In the middle of the 1800s, the invention of the typewriter revolutionized the way Americans communicated. The new device allowed for the production of correspondence at previously unimaginable speeds. Though this transformation helped foster more detailed and voluminous exchanges of information, early typewriters were cumbersome and bulky pieces of machinery. In 1892, a patent by a Stamford man not only brought portability to typewriter design, it also helped foster the growth of typewriter manufacturing in Connecticut well into the 20th century.
On April 12, 1892, the US government awarded a patent to George Blickensderfer for what many consider to be the country’s first truly portable typewriter. Blickensderfer, who founded the Blickensderfer Manufacturing Company on Garden Street in Stamford just three years earlier, utilized his now patented design to grow his company into one of the world’s largest typewriter manufacturers.
The Blickensderfer Portable Typewriter
The principle of Blickensderfer’s design was a method of revolving type that greatly reduced the number of parts required to produce his machine. His lightweight model became so popular that he began offering customized versions capable of typing in different styles and languages. Blickensderfer died in 1917 and the L.R. Roberts Typewriter Company of Stamford purchased his company just three years later.
By the time of Blickensderfer’s death, however, typewriter manufacturing was a staple of Connecticut industry. In 1913, while home to only seven of the 73 typewriter manufacturers in the country, Connecticut’s operations were so massive that they employed 5,423 of the nation’s 14,963 typewriter workers. By 1927, the state had 29 manufacturers and over seven thousand workers. These manufacturers spread out across the Connecticut landscape, bringing prosperity to their various locales throughout the state.
One of the more innovative manufacturers was the Noiseless Typewriter Company of Middletown, Connecticut. Incorporated in January of 1909, the company sought to combat the discordant clattering found in office spaces with a quieter version of the typewriter. Taking over the factory previously operated by the Eisenhuth Horseless Vehicle Company, the Noiseless Typewriter Company was soon producing up to twelve thousand typewriters per year. In 1927 they merged with Rand Kardex to form the Remington Noiseless Typewriter Corporation—Middletown’s largest employer—but labor strife in 1936 ultimately changed the direction of the company away from typewriter production.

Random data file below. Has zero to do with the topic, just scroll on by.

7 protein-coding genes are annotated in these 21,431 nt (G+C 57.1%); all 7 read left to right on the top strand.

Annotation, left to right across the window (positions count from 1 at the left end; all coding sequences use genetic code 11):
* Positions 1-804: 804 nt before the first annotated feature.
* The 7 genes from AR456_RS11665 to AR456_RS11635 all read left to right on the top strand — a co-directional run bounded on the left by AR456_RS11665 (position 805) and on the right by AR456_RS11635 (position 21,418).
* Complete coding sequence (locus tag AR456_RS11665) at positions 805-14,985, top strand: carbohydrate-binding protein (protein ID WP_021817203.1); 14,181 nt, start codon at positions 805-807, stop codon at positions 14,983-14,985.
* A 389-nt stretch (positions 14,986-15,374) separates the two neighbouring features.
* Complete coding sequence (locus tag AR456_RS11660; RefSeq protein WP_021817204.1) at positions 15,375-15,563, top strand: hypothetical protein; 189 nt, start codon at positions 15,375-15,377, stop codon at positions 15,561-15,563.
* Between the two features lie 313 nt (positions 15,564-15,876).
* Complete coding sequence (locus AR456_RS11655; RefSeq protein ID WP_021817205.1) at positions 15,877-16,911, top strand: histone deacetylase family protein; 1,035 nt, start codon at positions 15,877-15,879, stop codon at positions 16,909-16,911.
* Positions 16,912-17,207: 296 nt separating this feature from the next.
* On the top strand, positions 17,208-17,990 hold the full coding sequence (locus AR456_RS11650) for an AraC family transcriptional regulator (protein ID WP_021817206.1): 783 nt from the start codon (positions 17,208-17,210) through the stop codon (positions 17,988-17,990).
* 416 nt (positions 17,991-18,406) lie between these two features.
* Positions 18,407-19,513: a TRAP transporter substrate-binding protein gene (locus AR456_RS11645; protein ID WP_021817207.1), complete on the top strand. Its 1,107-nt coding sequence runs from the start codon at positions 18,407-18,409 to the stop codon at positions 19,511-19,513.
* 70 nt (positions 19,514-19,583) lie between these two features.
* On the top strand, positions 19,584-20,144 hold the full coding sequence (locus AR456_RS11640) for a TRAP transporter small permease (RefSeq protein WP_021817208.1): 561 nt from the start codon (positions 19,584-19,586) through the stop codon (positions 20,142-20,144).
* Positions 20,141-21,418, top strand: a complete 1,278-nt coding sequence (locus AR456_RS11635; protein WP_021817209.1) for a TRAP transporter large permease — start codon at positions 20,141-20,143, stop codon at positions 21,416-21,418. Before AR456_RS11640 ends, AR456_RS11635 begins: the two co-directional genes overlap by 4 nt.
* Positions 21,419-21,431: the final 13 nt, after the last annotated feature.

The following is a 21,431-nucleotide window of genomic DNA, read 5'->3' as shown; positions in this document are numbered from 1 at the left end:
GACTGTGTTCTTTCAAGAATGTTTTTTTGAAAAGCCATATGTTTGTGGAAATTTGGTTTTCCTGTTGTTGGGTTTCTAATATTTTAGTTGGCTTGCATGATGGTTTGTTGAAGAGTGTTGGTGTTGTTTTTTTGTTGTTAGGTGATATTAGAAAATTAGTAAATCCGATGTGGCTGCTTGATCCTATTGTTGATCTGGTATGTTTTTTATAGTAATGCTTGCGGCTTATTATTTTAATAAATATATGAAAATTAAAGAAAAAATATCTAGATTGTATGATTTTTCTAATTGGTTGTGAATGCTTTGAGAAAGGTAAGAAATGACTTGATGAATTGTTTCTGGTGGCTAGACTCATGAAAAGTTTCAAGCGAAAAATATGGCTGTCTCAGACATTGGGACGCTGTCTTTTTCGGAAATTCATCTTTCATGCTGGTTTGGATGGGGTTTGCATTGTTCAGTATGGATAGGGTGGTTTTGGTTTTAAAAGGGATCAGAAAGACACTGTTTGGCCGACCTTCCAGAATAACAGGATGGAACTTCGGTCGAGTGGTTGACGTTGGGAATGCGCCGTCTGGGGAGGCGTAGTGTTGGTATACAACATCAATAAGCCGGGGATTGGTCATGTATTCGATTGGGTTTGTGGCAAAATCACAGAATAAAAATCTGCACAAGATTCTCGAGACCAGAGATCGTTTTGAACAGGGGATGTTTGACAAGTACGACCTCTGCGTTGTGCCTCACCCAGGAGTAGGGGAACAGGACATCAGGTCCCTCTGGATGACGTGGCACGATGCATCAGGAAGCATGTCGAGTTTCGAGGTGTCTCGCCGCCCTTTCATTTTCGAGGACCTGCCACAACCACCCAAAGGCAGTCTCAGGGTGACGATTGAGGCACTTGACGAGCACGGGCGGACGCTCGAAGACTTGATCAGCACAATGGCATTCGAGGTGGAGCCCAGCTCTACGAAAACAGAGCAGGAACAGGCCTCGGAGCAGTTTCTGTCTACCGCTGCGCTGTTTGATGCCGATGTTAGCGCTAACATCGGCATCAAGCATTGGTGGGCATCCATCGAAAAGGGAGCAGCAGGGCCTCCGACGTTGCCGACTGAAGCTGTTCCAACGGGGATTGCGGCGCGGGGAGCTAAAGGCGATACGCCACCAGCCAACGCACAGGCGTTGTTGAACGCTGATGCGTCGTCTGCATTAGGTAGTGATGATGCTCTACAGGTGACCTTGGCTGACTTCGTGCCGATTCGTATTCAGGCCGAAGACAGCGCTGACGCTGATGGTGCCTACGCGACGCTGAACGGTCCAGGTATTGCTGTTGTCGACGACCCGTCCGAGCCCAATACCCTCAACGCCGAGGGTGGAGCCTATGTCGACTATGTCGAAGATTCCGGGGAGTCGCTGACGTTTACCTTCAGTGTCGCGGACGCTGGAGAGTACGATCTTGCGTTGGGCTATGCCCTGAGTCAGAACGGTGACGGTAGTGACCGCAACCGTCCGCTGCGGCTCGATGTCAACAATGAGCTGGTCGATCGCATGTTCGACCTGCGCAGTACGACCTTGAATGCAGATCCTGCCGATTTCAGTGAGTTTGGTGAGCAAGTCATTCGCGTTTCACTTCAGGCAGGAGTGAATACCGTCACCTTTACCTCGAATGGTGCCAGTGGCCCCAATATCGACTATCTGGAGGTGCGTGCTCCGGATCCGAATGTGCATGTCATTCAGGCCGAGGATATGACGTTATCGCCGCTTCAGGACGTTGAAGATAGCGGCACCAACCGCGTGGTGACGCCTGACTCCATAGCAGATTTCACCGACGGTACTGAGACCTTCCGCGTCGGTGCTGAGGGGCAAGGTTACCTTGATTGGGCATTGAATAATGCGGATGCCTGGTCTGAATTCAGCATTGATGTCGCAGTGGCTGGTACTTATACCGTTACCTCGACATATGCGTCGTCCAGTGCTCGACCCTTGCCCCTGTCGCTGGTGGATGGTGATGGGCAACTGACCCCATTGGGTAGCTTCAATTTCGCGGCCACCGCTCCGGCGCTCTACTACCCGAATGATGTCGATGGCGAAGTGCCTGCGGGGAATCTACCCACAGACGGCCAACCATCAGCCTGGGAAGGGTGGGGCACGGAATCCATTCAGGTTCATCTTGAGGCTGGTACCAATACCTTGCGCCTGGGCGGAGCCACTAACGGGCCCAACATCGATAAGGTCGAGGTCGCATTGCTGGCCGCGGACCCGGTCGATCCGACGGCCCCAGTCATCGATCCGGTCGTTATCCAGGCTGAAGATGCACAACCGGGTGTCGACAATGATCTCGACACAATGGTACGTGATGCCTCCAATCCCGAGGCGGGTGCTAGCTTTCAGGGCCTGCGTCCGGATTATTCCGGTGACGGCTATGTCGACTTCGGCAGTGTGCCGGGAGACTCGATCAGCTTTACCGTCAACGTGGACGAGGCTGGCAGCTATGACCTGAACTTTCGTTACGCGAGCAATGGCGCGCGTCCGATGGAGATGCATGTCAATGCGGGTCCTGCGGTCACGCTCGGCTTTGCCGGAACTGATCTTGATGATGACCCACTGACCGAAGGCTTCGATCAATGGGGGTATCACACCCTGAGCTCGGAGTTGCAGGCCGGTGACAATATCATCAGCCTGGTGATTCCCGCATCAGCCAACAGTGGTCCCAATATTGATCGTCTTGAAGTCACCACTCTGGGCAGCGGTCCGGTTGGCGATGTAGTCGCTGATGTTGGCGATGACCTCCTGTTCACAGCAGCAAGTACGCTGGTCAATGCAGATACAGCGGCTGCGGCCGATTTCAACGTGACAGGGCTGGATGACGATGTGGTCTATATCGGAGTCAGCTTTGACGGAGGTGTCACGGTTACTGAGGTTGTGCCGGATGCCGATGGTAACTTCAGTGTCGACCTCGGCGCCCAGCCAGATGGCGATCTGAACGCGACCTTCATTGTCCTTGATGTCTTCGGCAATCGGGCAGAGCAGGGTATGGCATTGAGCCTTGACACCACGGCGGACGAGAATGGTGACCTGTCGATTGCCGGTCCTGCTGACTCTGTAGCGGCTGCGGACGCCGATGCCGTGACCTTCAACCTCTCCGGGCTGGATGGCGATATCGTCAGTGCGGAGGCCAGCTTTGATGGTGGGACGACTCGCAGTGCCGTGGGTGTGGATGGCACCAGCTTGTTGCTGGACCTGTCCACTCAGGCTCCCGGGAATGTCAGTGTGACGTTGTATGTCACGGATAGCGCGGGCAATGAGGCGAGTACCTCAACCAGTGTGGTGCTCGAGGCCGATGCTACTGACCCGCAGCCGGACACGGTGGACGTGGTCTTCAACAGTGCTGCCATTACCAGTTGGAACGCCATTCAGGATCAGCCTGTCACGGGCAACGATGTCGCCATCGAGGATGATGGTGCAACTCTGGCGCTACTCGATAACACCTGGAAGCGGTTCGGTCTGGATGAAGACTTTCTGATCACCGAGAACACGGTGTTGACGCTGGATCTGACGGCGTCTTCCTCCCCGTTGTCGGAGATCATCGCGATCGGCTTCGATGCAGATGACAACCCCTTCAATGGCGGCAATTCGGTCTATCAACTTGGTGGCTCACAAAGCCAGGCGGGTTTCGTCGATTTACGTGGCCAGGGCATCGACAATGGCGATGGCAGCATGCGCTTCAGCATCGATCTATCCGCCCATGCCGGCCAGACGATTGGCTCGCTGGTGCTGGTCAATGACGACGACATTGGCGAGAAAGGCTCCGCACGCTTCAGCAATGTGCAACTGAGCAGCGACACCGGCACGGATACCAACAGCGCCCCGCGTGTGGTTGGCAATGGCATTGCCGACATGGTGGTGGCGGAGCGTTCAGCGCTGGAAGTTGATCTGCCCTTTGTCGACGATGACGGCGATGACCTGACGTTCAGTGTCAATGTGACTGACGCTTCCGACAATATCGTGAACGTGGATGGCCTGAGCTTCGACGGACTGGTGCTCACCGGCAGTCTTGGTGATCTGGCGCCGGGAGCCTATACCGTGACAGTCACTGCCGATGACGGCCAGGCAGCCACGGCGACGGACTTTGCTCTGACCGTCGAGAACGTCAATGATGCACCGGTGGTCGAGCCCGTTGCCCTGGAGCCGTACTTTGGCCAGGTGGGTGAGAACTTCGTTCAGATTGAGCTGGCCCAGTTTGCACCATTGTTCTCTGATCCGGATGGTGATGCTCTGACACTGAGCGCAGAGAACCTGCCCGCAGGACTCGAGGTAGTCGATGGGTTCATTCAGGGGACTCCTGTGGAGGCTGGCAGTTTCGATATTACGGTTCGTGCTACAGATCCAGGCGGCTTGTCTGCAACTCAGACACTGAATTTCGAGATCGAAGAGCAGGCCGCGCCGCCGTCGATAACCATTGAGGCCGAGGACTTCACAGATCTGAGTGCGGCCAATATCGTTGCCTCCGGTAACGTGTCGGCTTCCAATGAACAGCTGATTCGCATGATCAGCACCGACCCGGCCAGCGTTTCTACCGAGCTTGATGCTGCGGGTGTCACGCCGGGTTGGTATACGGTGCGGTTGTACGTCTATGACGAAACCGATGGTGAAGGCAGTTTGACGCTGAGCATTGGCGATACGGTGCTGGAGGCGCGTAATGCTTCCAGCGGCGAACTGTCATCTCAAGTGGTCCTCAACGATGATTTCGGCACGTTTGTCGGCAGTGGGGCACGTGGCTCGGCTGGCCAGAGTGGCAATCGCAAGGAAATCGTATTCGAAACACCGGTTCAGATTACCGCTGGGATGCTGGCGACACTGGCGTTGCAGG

Underwood and Royal in Hartford
Another prominent location for typewriter manufacturing was the city of Hartford—home to, among others, a pair of the most successful companies of the era. In 1901, the Underwood Typewriter company relocated to Hartford. Underwood produced some of the most iconic typewriters of the early 1900s and proved a favorite among authors and reporters alike.
Following less than a decade behind Underwood, the Royal Typewriter Company moved its operations from Brooklyn, New York, to a five-acre manufacturing facility in Hartford. The first Royal typewriter, the Royal Standard, actually differentiated itself from all other models by having a “flatbed” design instead of the traditional “upright” construction.
The company’s success allowed it to move into the portable typewriter market in 1926. As a way to promote the durability of Royal Typewriters, Royal president George Smith bought an airplane in August of 1927 and dropped over eleven thousand of his typewriters to customers by parachute—only damaging ten.
During World War II, Royal ceased typewriter production to make guns, ammunition, and airplane parts, but by February of 1950 the company had entered the emerging electric typewriter market. Like many Connecticut companies, Royal took advantage of new overseas markets to open a factory in Holland in 1953, and the following year the company merged with the McBee office and accounting supply company. The company eventually changed its name to Royal Consumer Information Products, Inc. and moved its headquarters to Somerset, New Jersey.
Like many stories from Connecticut’s industrial past, typewriter manufacturing is often under appreciated for the role it played in shaping the modern world. As was the case with bicycles, clocks, brass, and numerous other manufactures, typewriters kept Connecticut at the forefront of northern industrial development for nearly a century. An examination of its expansion and contraction speaks to the influences of consumerism, urbanization, and globalization on Connecticut’s economy and how these changing forces ultimately transformed the state’s industrial identity.